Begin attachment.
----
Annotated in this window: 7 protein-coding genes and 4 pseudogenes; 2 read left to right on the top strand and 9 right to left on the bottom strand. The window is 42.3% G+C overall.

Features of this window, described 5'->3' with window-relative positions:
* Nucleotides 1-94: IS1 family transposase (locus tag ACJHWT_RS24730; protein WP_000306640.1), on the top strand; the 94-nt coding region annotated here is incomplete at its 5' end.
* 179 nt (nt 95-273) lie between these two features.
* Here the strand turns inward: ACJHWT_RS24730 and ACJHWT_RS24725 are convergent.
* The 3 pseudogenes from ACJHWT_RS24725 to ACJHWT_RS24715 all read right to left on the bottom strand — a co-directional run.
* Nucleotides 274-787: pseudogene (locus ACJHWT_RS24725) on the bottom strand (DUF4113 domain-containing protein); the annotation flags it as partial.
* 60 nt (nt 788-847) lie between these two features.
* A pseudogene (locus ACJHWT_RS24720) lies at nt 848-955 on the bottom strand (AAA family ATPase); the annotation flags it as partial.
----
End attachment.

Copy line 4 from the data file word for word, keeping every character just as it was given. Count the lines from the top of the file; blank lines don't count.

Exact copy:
* 179 nt (nt 95-273) lie between these two features.